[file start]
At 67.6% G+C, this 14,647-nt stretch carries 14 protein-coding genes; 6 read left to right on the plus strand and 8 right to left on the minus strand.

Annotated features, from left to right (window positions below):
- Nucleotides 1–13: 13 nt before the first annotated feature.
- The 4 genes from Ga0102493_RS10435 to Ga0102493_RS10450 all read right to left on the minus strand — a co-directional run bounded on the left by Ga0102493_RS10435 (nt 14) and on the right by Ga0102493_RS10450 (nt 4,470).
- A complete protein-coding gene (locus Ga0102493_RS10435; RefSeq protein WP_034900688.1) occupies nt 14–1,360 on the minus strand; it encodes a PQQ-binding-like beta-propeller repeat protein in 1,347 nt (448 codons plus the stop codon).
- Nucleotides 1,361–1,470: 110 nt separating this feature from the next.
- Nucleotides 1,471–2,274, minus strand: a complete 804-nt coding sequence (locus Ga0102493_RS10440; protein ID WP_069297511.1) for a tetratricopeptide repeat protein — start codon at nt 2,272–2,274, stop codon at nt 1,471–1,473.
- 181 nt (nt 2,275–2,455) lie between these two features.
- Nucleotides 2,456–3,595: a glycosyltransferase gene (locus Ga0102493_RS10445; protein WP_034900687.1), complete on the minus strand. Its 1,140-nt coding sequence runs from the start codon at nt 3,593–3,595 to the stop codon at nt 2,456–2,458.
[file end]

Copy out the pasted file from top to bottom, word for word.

At 67.6% G+C, this 14,647-nt stretch carries 14 protein-coding genes; 6 read left to right on the plus strand and 8 right to left on the minus strand.

Annotated features, from left to right (window positions below):
- Nucleotides 1–13: 13 nt before the first annotated feature.
- The 4 genes from Ga0102493_RS10435 to Ga0102493_RS10450 all read right to left on the minus strand — a co-directional run bounded on the left by Ga0102493_RS10435 (nt 14) and on the right by Ga0102493_RS10450 (nt 4,470).
- A complete protein-coding gene (locus Ga0102493_RS10435; RefSeq protein WP_034900688.1) occupies nt 14–1,360 on the minus strand; it encodes a PQQ-binding-like beta-propeller repeat protein in 1,347 nt (448 codons plus the stop codon).
- Nucleotides 1,361–1,470: 110 nt separating this feature from the next.
- Nucleotides 1,471–2,274, minus strand: a complete 804-nt coding sequence (locus Ga0102493_RS10440; protein ID WP_069297511.1) for a tetratricopeptide repeat protein — start codon at nt 2,272–2,274, stop codon at nt 1,471–1,473.
- 181 nt (nt 2,275–2,455) lie between these two features.
- Nucleotides 2,456–3,595: a glycosyltransferase gene (locus Ga0102493_RS10445; protein WP_034900687.1), complete on the minus strand. Its 1,140-nt coding sequence runs from the start codon at nt 3,593–3,595 to the stop codon at nt 2,456–2,458.